Necessary Trouble: A Conversation with Poet David Whyte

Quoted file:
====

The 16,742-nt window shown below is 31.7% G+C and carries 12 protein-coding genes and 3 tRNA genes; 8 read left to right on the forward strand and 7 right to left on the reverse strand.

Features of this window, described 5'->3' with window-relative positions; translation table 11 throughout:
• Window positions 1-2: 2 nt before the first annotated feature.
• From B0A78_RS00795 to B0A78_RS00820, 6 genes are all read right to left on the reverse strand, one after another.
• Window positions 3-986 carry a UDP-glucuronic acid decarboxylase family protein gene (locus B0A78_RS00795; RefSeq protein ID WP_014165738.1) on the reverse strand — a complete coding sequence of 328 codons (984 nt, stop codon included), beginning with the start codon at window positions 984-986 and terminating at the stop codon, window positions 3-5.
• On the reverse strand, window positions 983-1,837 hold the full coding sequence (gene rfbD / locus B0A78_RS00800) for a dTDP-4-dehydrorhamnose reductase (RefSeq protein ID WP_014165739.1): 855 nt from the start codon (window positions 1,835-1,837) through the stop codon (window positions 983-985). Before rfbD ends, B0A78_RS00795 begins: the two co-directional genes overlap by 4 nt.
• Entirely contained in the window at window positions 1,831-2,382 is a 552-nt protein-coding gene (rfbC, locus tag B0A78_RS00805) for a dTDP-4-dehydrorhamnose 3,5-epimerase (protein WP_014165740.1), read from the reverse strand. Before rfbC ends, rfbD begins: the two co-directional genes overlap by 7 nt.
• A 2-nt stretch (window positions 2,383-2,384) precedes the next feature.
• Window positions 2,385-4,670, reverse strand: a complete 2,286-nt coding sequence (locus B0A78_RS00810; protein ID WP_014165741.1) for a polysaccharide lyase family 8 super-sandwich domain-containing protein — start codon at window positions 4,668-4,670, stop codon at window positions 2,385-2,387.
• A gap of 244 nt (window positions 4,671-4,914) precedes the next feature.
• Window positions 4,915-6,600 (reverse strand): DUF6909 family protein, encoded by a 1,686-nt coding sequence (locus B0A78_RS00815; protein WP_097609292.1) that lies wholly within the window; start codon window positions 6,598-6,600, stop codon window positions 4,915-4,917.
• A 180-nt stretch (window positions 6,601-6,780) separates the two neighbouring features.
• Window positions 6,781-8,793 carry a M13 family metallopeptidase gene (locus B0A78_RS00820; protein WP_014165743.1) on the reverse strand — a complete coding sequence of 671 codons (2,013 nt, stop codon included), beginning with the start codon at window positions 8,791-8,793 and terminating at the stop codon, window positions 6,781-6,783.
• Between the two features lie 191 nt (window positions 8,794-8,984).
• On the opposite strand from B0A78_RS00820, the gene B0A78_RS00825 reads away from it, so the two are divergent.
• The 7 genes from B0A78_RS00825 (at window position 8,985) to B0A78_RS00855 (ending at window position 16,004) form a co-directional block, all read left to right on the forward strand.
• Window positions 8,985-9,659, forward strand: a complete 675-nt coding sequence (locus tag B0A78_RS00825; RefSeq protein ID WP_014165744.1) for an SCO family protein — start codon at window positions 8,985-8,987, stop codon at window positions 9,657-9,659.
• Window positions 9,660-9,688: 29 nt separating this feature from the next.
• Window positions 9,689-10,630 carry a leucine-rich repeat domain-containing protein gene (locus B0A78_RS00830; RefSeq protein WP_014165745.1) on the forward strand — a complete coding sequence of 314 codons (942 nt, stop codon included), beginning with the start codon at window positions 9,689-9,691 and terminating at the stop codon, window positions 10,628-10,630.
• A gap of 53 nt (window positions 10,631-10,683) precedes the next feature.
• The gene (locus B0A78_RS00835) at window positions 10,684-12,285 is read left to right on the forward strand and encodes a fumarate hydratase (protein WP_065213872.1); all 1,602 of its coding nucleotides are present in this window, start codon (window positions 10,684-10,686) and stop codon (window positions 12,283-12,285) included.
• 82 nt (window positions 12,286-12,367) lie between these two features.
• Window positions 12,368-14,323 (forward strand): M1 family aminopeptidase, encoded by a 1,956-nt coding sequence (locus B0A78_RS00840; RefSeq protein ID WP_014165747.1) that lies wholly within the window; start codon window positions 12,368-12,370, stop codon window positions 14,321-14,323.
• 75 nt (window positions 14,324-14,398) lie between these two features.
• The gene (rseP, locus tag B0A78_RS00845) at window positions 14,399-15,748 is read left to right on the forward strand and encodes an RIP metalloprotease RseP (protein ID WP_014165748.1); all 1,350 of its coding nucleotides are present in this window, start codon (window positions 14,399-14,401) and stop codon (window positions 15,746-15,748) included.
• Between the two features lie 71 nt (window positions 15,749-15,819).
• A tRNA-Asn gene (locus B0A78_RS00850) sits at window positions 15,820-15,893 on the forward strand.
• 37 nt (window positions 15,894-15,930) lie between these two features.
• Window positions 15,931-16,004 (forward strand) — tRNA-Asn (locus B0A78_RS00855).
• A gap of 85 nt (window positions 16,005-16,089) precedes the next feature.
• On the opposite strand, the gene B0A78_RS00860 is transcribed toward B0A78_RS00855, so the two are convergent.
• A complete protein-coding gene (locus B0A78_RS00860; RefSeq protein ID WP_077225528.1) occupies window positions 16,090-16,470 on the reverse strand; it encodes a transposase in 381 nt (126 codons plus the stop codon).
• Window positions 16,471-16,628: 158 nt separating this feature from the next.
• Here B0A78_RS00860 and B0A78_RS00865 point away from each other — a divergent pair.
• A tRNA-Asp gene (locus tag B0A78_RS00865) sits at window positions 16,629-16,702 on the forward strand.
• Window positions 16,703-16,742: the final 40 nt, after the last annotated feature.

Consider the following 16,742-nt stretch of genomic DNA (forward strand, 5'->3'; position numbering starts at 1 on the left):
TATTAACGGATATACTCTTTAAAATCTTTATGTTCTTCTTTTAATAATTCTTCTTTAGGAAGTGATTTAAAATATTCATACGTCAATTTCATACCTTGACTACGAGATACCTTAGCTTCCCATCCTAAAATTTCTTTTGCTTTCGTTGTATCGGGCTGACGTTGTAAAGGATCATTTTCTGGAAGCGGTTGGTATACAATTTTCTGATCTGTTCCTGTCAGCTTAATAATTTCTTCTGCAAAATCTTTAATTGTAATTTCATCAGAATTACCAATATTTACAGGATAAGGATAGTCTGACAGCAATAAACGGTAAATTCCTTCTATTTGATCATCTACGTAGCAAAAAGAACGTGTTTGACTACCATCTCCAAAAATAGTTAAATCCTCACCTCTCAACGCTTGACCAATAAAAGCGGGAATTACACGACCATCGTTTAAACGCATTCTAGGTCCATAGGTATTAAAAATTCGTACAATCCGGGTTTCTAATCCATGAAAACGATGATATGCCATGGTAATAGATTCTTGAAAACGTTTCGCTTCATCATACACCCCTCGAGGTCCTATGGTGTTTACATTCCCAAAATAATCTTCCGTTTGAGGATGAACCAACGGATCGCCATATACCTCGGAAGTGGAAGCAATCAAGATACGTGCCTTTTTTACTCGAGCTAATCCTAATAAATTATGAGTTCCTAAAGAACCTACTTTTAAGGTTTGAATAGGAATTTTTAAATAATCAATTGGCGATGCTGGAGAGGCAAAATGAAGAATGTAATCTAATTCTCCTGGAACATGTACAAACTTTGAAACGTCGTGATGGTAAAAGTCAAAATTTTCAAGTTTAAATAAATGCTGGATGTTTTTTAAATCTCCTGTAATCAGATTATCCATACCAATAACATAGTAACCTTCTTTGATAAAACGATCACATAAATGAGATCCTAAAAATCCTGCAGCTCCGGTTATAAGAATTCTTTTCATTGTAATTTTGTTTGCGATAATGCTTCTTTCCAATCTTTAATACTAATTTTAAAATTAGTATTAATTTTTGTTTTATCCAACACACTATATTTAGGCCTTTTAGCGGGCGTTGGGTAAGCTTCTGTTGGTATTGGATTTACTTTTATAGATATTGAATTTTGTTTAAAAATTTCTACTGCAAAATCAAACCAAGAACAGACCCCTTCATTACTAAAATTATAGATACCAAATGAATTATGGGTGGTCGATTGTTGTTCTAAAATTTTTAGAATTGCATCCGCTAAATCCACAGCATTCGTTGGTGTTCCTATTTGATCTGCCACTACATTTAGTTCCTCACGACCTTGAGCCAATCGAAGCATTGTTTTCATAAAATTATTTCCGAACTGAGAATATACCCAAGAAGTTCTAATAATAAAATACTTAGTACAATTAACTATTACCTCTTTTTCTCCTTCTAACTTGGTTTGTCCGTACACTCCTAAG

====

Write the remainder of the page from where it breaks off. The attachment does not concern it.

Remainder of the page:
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THERE ARE POETS who are theologians and philosophers. There are theologians who have brought their ideas to industry and the workplace. There are industry trailblazers who have employed their philosophy to inspire leadership. Then there is David Whyte. Whyte’s life as a poet has created a readership and listenership in three normally mutually exclusive areas: the literary world of readings that most poets inhabit; the worlds of philosophical, psychological, and theological enquiry; and the world of organizational leadership. The author of nine books of poetry and four books of prose, Whyte holds a degree in marine zoology and has traveled extensively, including living and working as a naturalist guide in the Galápagos Islands and leading anthropological and natural history expeditions in the Andes, the Amazon, and the Himalayas. For over 20 years he has been developing a body of work and a series of seminars focused on the conversational nature of reality. His dynamic recitation and explication of poetry creates a bridge to individuals grappling with the challenges of life and leadership that are difficult to articulate. I was introduced to Whyte’s work fairly recently, when I attended a talk inspired by his most recent collection, The Bell and the Blackbird, which focused on living between the enlightened and the everyday, the invisible and the visible, the disappearing and the becoming.  As a poet and a seeker of self-knowledge, I wanted to meet the man behind the words and learn something of his repertoire of over 350 poems. Many podcasts, CDs, interviews, and books later, I’ve returned to the collection that found its way into my life during a time of paralyzing indecision. The Bell and the Blackbird is a collection of effulgent and profound work, but it’s also a way of being in the world.